I used to like a particular brand of high-end vacuum cleaner — let’s call them Trysumm — but then I had to call their customer service. I expect the brand’s vacuums to suck, not its phone line.
My 26 minutes on hold did get me thinking, though. It’s a reality of many businesses that we have to make customers wait when they call, so how can we do it well and not sour the relationship?
Time to go vs place in queue
If you are waiting for a bus or train, knowing how many minutes away it is helps you relax by giving you certainty. You retain the sense that the wait time is your own — you may choose to grab a coffee or make a call rather than twist yourself in knots wondering whether your transport will turn up.
The biggest problem with Trysumm’s on hold message was it failed to tell me where I was in the queue or how long I would be there. That meant I was left wondering whether it would be three minutes or 30, and I couldn’t make an informed choice about how best to use my time. They were holding me to ransom, and boy, did that poison my mood.
So it’s good to tell your customers how long their wait will be, but is it better to tell them the amount of time to go or their place in the queue? Either is good, although place in queue is probably best because it has the dual benefit of acknowledging real people are being looked after and giving customers certainty that they have advanced.
According to researchers who studied the effects of on-hold messages: “It is not an issue of time; it is an issue of obstacle. What makes me happy is when I realise that I am getting closer to removing this obstacle and getting what I wanted.”
The lesson: Customers will hang on if they feel like they are making progress, so let them know they are.
Music vs silence
Imagine you’ve finally navigated your way through an interactive voice response (IVR) menu and been greeted with … silence. If you were like 60% of people AT&T studied, you would hang up for fear you had been disconnected.
To this end, Trysumm did the right thing and had some music playing to both amuse me and indicate that I was on hold.
The lesson: Use music and avoid silence. Be deliberate in your choice of music with regard to tempo, genre and lyrics. As was noted by Musicworks, “Fat-bottomed girls” for a plus-size womenswear retailer was not an ideal choice.
Ads vs information
Every few minutes, Trysumm interrupted the hold music with ads for their products. While I’ve seen some claims that on-hold ads generate additional sales, I’d hazard a guess that these were results for in-bound sales phone lines, not customer help lines. If my reaction is anything to go by, having the audacity to spruik additional products may irritate your customer who is calling about a fault in a product they have already purchased from you.
Instead, you could include helpful tips for your customer. Share common answers to customer issues or point them to online resources. This type of information has been found to keep people on line longer, and is even much preferred to messages of apology.
Be sure to do this early in the call so customers who are willing and able to resolve their query in another way can do so without wasting more time. Trysumm botched this by burying an invitation to access information through their YouTube channel 15 minutes into the call.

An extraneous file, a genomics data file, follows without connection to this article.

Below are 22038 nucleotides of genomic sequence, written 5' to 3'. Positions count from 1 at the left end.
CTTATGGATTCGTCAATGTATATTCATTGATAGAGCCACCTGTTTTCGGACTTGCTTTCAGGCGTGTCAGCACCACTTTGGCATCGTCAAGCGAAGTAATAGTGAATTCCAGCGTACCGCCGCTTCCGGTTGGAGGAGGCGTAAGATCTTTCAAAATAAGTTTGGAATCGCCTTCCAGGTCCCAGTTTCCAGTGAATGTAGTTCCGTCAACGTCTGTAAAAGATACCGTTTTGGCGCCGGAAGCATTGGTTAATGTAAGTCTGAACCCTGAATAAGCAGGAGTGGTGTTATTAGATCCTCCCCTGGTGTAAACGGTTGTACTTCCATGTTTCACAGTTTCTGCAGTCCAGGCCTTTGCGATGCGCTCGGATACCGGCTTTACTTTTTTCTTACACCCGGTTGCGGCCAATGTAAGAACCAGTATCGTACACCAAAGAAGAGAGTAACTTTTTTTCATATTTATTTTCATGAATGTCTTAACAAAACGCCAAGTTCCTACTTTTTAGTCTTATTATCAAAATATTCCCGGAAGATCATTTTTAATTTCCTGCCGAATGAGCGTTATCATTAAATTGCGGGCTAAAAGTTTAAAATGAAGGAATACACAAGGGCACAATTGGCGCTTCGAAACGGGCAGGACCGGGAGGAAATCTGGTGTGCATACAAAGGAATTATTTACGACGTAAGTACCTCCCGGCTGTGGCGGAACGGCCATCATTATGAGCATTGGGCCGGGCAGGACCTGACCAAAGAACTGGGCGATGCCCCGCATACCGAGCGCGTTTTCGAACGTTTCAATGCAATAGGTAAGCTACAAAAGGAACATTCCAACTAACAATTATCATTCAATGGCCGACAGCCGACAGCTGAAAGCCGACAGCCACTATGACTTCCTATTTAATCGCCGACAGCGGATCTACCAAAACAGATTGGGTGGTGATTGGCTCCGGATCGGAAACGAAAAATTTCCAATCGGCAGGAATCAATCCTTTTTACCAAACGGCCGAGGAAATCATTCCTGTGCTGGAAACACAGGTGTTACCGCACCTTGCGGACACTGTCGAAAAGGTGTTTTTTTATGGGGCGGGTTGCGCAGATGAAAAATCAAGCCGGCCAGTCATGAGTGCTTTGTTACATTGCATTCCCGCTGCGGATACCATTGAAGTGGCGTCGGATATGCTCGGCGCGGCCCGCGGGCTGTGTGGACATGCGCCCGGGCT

The lesson: Remember this is about them, not you, and you need to match your approach to your customer’s state of mind. If they are seeking to solve a problem with your product you should be very careful about taking the opportunity to pitch. If you are determined to include ads, consider the sequence. Start with information for them before you intersperse messages about how great you are.
Recorded vs live apologies
“Your call is important to us” is possibly the most irritating platitude you can include in your hold message. Indeed including recorded apologies can backfire, further irritating your customer because if it was really important you would resource the phone line adequately and reduce hold times.
Live apologies, on the other hand, could go a long way to placating the customer. That the Trysumm representative failed to acknowledge that I’d been on hold for 26 minutes only added to my irritation, and made for an unpleasant conversation for them. A brief apology such as, “Sorry for the wait, my name is xxx, how can I help?” would have helped me feel that he was attuned to my situation.
The lesson: Avoid platitudes and have your reps acknowledge the customer and their patience.
Perception of time
When placing a customer on hold, there is the reality of time and its perception. Disney makes queuing for a ride part of the joyful experience. Airports deliberately place baggage collection a long way from the arrival gates because having to hang around waiting for their bags is more annoying to customers than having to walk.
The lesson: Think about what you can do to amuse or relax customers while they are on hold so they don’t perceive the wait to be as long as it may in reality be.
Above all, remember that people want to feel their time is being respected and you need to invest in reducing wait times and/or making the on-hold experience as enjoyable as possible. While a short hold time is likely to be taken for granted, you can be sure that a long and clumsy hold time will severely impair the relationship with your customer.
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